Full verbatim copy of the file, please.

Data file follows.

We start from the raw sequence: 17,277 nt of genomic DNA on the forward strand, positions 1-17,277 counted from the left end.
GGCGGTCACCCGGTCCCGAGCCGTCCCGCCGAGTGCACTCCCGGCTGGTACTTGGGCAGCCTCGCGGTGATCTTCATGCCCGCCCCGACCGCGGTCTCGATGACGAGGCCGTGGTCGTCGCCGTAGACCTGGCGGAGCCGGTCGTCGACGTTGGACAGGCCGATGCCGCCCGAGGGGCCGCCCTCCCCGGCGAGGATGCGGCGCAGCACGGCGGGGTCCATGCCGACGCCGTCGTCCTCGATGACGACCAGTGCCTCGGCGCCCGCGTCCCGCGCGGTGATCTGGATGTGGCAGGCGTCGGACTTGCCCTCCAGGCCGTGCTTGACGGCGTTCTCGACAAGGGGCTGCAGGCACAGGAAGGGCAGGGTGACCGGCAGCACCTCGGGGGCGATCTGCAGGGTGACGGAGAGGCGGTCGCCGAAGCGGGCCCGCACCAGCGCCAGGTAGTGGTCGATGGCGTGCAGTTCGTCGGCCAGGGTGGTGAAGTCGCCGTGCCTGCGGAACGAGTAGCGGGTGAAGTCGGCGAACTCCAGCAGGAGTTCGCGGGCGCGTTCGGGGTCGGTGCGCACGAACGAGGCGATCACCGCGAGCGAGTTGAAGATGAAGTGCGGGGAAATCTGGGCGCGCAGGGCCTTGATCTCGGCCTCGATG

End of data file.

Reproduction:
We start from the raw sequence: 17,277 nt of genomic DNA on the forward strand, positions 1-17,277 counted from the left end.
GGCGGTCACCCGGTCCCGAGCCGTCCCGCCGAGTGCACTCCCGGCTGGTACTTGGGCAGCCTCGCGGTGATCTTCATGCCCGCCCCGACCGCGGTCTCGATGACGAGGCCGTGGTCGTCGCCGTAGACCTGGCGGAGCCGGTCGTCGACGTTGGACAGGCCGATGCCGCCCGAGGGGCCGCCCTCCCCGGCGAGGATGCGGCGCAGCACGGCGGGGTCCATGCCGACGCCGTCGTCCTCGATGACGACCAGTGCCTCGGCGCCCGCGTCCCGCGCGGTGATCTGGATGTGGCAGGCGTCGGACTTGCCCTCCAGGCCGTGCTTGACGGCGTTCTCGACAAGGGGCTGCAGGCACAGGAAGGGCAGGGTGACCGGCAGCACCTCGGGGGCGATCTGCAGGGTGACGGAGAGGCGGTCGCCGAAGCGGGCCCGCACCAGCGCCAGGTAGTGGTCGATGGCGTGCAGTTCGTCGGCCAGGGTGGTGAAGTCGCCGTGCCTGCGGAACGAGTAGCGGGTGAAGTCGGCGAACTCCAGCAGGAGTTCGCGGGCGCGTTCGGGGTCGGTGCGCACGAACGAGGCGATCACCGCGAGCGAGTTGAAGATGAAGTGCGGGGAAATCTGGGCGCGCAGGGCCTTGATCTCGGCCTCGATG